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January 25, 1982

Harvey GOLDBERG, on behalf of himself and on behalf of all others similarly situated, Plaintiffs,
TOUCHE ROSS & CO., et al., Defendants; May SCHOENFELD, et al., Plaintiffs, v. GIANT STORES CORPORATION, et al., Defendants

The opinion of the court was delivered by: METZNER

In this consolidated class action, defendant Touche Ross & Co. (Touche Ross), as assignee of the claims in the Goldberg action, moves for summary judgment against defendants Theodor H. Kaufman, Benjamin Lieberman and Jack Shapiro, pursuant to Fed.R.Civ.P. 56.

Kaufman has filed an affidavit stating that he no longer desires to contest the action. Lieberman has defaulted in answering the motion. Consequently, this opinion will deal solely with Shapiro.

The litigation arises out of allegedly fraudulent financial statements issued by Giant Stores Corp. (Giant) for Giant's fiscal years 1971 (FY 1971) and 1972 (FY 1972). Shapiro was an officer and director of Giant. Touche Ross, as Giant's auditor, certified the FY 1971 and FY 1972 financial statements. On August 17, 1973, Giant filed a petition for arrangement pursuant to Chapter XI of the Bankruptcy Act.

 An SEC investigation into Giant's affairs culminated in the indictment of Shapiro, along with others, for fraud in the sale of securities, filing false financial statements with the SEC and two banks, and for conspiracy. Shapiro was convicted on all fourteen counts after a nonjury trial. United States v. Lieberman, et al., Criminal No. 77-135 (D.Mass.1978), aff'd, 608 F.2d 889 (1st Cir. 1979), cert. denied, 444 U.S. 1019, 100 S. Ct. 673, 62 L. Ed. 2d 649 (1980) (hereinafter cited as United States v. Lieberman).

 On August 20, 1973, the Schoenfeld action was commenced alleging violations of section 11 of the Securities Act of 1933 (15 U.S.C. § 77k). The action sought to recover losses sustained in the purchases of Giant common stock in an August 1972 offering. Touche Ross and Shapiro were among those named as defendants.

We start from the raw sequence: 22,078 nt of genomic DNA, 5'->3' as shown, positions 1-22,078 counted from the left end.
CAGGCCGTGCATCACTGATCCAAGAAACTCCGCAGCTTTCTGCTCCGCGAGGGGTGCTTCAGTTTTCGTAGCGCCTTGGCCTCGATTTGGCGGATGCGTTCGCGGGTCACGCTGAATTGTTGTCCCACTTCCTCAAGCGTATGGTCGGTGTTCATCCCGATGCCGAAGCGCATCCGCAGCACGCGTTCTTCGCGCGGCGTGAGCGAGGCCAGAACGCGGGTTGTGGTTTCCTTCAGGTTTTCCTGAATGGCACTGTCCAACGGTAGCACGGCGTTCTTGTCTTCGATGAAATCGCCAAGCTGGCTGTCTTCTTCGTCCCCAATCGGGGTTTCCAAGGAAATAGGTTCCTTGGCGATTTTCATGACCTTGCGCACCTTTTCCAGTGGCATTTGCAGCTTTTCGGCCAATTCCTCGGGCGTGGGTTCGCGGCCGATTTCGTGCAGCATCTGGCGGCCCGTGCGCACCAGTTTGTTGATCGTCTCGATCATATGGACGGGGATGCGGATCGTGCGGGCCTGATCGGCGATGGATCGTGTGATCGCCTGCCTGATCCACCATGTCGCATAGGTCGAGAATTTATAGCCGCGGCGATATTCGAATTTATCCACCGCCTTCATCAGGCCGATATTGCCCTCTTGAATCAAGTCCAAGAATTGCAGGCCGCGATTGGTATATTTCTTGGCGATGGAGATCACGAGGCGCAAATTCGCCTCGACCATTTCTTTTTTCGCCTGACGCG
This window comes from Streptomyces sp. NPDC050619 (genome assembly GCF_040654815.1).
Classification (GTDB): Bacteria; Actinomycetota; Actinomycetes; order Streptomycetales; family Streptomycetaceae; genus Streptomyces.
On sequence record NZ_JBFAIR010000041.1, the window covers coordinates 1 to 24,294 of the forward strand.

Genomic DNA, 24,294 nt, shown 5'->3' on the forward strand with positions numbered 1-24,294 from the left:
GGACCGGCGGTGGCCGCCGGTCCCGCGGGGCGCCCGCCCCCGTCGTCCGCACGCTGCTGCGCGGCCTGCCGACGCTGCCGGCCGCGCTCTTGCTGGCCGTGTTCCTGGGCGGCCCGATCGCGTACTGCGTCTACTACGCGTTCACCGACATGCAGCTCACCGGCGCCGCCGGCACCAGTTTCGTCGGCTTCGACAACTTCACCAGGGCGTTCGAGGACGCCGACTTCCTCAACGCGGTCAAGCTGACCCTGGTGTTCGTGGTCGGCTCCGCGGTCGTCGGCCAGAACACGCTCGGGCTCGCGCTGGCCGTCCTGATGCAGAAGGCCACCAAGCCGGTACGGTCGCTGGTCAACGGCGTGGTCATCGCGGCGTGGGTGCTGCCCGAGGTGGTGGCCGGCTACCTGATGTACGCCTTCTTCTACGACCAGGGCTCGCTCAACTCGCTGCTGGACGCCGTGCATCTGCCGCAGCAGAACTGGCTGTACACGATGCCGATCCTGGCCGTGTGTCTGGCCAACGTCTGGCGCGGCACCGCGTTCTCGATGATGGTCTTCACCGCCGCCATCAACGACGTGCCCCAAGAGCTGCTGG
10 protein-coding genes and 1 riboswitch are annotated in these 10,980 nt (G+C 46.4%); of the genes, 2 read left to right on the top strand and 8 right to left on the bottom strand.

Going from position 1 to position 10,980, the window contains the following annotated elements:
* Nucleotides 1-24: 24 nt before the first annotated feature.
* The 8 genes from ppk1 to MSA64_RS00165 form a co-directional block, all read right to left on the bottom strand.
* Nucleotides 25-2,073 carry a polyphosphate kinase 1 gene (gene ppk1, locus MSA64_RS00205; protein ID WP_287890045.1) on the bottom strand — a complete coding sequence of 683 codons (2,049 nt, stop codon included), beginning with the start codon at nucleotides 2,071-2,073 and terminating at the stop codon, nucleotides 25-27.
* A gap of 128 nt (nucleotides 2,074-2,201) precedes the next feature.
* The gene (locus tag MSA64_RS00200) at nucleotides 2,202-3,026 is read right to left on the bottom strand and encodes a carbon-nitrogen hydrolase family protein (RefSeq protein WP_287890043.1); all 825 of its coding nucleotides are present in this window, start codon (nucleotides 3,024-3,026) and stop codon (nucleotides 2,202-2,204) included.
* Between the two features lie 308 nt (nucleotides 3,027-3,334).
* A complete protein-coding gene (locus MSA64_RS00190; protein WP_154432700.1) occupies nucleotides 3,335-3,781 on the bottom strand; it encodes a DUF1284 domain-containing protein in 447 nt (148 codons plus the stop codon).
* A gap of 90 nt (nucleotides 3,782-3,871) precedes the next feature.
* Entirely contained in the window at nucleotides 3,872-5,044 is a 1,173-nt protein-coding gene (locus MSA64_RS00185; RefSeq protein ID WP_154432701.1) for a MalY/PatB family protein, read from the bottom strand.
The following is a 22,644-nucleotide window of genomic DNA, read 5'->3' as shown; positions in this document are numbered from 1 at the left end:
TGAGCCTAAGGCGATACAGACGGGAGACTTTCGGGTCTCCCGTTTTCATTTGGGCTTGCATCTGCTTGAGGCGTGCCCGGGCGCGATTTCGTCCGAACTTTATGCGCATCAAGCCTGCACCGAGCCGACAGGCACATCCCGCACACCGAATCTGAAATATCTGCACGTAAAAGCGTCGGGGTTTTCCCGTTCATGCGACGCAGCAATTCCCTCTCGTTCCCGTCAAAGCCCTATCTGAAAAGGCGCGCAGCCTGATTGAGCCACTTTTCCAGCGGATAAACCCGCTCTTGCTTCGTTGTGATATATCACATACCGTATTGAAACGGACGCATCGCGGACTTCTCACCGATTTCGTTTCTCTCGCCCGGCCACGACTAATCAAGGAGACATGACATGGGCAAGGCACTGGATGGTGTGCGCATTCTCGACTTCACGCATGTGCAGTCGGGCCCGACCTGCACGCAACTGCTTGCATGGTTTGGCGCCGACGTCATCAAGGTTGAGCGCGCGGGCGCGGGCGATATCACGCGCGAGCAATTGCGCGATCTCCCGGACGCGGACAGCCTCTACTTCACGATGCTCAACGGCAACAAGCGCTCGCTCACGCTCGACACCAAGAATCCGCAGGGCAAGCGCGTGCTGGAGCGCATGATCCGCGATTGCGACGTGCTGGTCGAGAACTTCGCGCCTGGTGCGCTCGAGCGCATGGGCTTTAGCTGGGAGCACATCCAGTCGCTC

The Goldberg action was instituted on April 3, 1974, alleging violations of section 10(b) of the Securities Exchange Act of 1934 (15 U.S.C. § 78j(b)). Touche Ross and Shapiro were again among those named as defendants. The action sought damages allegedly sustained in the purchase of Giant stock between April 16, 1971 and May 23, 1973. April 16, 1971 is the date of the publication of the FY 1971 financial statement. May 23, 1973 is the date Touche Ross withdrew its certification of the FY 1972 financial statement.

 On March 31, 1975, the Goldberg action and the Schoenfeld action were certified as class actions and consolidated for all purposes.

 On May 24, 1979, this court approved the settlement of the Goldberg and Schoenfeld claims against the underwriters, Touche Ross, and certain of Giant's officers and directors for a total of $ 4,750,000. Touche Ross agreed to pay $ 2,950,000 of this amount. As part of the consideration for the settlement, Touche Ross received an assignment of the plaintiffs' claims in both actions against the remaining individual defendants upon which it seeks recovery of the $ 2,950,000.

 On this motion Touche Ross contends that the convictions in United States v. Lieberman conclusively establish Shapiro's liability.

 Shapiro argues (1) that Touche Ross cannot "by a legal back door" procedure obtain indemnity from another defendant since indemnity between joint tortfeasors is not available under the federal securities laws; (2) that a genuine issue of fact exists as to whether Shapiro's actions caused plaintiffs' damages, since the court in United States v. Lieberman found that Shapiro acted "only at the periphery" of the conspiracy; (3) that the issue of plaintiffs' reliance on the misrepresentations here in question was not addressed in United States v. Lieberman, and thus that a genuine issue of fact remains as to this element; (4) that a genuine issue of fact exists as to the amount of damages suffered by the Goldberg plaintiffs.